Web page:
> Indexing on list has it good uses and we should not forbid
> it because abuse may lead to slow programs.
We can still have "elt" from elsewhere, like EltableAggregate.
In C++, for std::list, they have "advance", instead of "ls[n]".
> Well, I against tying complexity to types. Types will not
> prevent writing inefficient code. Actually, unnecessary restrictions
> may lead to workarounds which decrease efficiency.
Having complexity constraint is like axioms in catdef.spad,
and those axioms do not prevent writing wrong code. I think
these restrictions will discourage unoptimal usage and lead
to "the right way".
> And any extra type distincion means less opportunity to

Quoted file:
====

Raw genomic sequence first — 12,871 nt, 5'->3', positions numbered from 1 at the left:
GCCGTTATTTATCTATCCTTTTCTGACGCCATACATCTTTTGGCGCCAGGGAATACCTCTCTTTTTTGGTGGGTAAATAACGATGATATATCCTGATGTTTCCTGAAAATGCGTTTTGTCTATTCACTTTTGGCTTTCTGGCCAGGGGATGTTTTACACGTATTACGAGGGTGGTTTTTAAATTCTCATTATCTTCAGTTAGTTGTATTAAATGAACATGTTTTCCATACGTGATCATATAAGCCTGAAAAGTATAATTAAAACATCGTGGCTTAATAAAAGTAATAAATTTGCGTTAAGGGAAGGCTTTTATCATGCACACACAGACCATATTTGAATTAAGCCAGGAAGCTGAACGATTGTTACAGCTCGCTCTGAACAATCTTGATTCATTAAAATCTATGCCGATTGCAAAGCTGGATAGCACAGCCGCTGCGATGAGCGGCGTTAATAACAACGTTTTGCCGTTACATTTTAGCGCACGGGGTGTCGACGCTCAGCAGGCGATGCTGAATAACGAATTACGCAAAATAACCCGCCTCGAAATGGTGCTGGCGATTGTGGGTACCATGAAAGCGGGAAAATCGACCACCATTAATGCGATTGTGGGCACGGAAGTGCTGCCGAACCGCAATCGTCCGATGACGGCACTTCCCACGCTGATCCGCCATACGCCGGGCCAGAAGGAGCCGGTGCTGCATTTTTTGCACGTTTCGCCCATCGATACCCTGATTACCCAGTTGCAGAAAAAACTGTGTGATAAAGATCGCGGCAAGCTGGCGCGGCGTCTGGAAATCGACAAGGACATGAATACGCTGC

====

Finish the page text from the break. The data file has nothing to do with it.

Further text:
> share code, so works against generic coding.
Have you seen my other mail about leftTrim/rightTrim? These
generic functions should have 2 implementations, the default
one is O(n^2) for lists.
And do you think OneDimensionalArrayAggregate should have
UnaryRecursiveAggregate to promote "generic coding"?
You received this message because you are subscribed to the Google Groups
"FriCAS - computer algebra system" group.
To unsubscribe from this group and stop receiving emails from it, send an email
To post to this group, send email to firstname.lastname@example.org.
Visit this group at https://groups.google.com/group/fricas-devel.
For more options, visit https://groups.google.com/d/optout.